• John||

    For decades Libertarians correctly I think argued that government recognition of marriage was an antiquated and wrongful restriction on the freedom of association and contract. Government marriage does two things; sets the terms of the marital contract in the form of family law and forces everyone to recognize any marriage the government deems valid. Both of those things are a restriction on freedom and antithetical to Libertarians. But when gay marriage came along, they threw those concerns to the side and decided that a freedom restricting institution must in the name of equality be expanded to include gays. Gays were freer without government marriage. The only thing they didn't have was the right to force people to recognize their marriage and that is not something Libertarians should want anyone to have or want more people to have in the name of equality and fairness.

    Worse still, all of the good arguments against government marriage have now been lost. Instead of seeing government marriage as the restriction on freedom that it is, libertarians now portray it as either some welfare program that is great for those who get in on it or worse still a civil right.

  • Diane Reynolds (Paul.)||

    That's like saying if we gave one group first amendment rights, they'd eventually abuse them down the line by saying mean things to people.

    There's nothing inconsistent about wanting to extend the right of marriage to gay people, and condemning forced labor that the same (or new) activists are trying to push.

  • Kivlor||

    No, it's not. That analogy completely sucks, and doesn't fit the situation as it was, or even as it is.

    We aren't talking about gays getting to call heterosexuals who want nothing to do with them mean names. We are talking about granting gays a legal power to tell heterosexuals who want nothing to do with them that they must in fact associate with those gays. In other words you didn't grant gays a right, you stripped a right from heterosexuals that want to avoid them.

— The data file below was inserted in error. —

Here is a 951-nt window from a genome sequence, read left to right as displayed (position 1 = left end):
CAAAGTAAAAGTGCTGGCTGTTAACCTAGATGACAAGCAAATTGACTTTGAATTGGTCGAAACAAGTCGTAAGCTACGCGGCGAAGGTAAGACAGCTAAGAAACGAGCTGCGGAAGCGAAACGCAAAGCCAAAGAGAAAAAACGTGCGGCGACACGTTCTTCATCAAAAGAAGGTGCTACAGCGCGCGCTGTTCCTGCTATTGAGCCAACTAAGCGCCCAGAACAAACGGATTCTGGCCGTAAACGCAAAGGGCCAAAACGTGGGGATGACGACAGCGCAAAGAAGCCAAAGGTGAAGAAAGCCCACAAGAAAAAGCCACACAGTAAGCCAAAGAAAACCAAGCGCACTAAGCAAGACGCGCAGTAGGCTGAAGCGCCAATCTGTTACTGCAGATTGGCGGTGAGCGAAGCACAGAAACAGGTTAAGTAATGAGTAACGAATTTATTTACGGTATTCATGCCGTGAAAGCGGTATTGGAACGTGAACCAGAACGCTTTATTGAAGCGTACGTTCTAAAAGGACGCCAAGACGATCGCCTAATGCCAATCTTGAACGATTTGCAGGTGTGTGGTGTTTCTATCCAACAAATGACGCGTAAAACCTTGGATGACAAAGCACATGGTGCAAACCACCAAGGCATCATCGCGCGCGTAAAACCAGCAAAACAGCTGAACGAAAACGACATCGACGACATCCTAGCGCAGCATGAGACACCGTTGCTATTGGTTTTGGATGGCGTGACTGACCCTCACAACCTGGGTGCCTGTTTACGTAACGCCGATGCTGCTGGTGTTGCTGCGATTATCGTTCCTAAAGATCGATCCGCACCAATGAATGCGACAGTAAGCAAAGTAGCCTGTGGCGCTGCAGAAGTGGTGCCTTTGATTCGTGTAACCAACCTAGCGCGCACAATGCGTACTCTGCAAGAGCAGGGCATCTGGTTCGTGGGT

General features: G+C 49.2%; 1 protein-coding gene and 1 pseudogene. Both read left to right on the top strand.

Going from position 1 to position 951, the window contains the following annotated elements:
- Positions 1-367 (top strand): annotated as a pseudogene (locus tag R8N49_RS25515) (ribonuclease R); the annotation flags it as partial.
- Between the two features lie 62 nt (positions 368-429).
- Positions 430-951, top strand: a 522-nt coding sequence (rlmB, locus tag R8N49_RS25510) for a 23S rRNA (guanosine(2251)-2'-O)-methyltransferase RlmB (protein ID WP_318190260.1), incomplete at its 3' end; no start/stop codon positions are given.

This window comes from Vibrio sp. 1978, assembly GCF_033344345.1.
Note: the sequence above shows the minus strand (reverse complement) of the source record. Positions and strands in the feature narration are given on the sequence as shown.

• John||

    BINGO

  • Tony||

    Do gays get to avoid all heterosexuals if they want to as well? Or do we get to live our lives with you shoving your disgusting breeder habits in our faces every waking moment?

  • Kivlor||

    Tony, you can choose to not interact with heterosexuals any day of the week. And you can do it openly. And there's nothing us "disgusting breeders" can do about it. That's your right. And I'm glad to support you in your choice to avoid people like me.

    If you want to put up a "no heterosexuals allowed" sign up outside of your restaurant, I'm in favor of it.

  • Tony||

    So we agree that the law should treat straights and gays equally, contrary to your other post.

  • Kivlor||

    Where did I say otherwise Tony?

  • Incomprehensible Bitching||

    I'm pretty sure you should be required to bake straight wedding cakes on demand, because equality.

  • Diane Reynolds (Paul.)||

    What does forcing people to bake cakes for gay couples have to do with legalizing gay marriage? You're exactly as confused as the NYT author.

  • John||

    Gay marriage was never illegal. Gays got married all of the time. What didn't happen was government recognition of gay marriages. Government recognition necessarily involves forcing people to recognize marriages. That is what baking wedding cakes has to do with it.

  • Kivlor||

    "what does forcing people to bake cakes for gay couples have to do with legalizing gay marriage?"

    That question basically means you have no understanding of the entire discussion. Yet you're accusing the grown-ups talking about it of being the confused parties? That's rich.

  • Diane Reynolds (Paul.)||

    I'm the only one who does have an understanding of the discussion. You're claiming legalizing gay marriage and forcing people to bake cakes is inextricably linked. Jacob Sullum and I are claiming they're not.

  • Kivlor||

    Because gay marriage wasn't "legalized". It was declared a right through judicial fiat. These are two very different things and they have very different consequences.

  • John Galt is back||

    Because gay marriage wasn't "legalized". It was declared a right through judicial fiat.

    That's the Court's job,

    Pull your head out of your ass long enough to READ THE CONSTITUTION
    The 9th and 14th Amendment ALONE make a monkey of you.

  • John Galt is back||

    Jacob Sullum and I are claiming they're not.

    Umm, HE is demanding special rights ... based on religion ... in a nation founded on Separation. Are you? First principles. Abide by them,

  • Butler T. Reynolds||

    "These Groups Support Gay Marriage While Backing a Cake Baker's First Amendment Rights"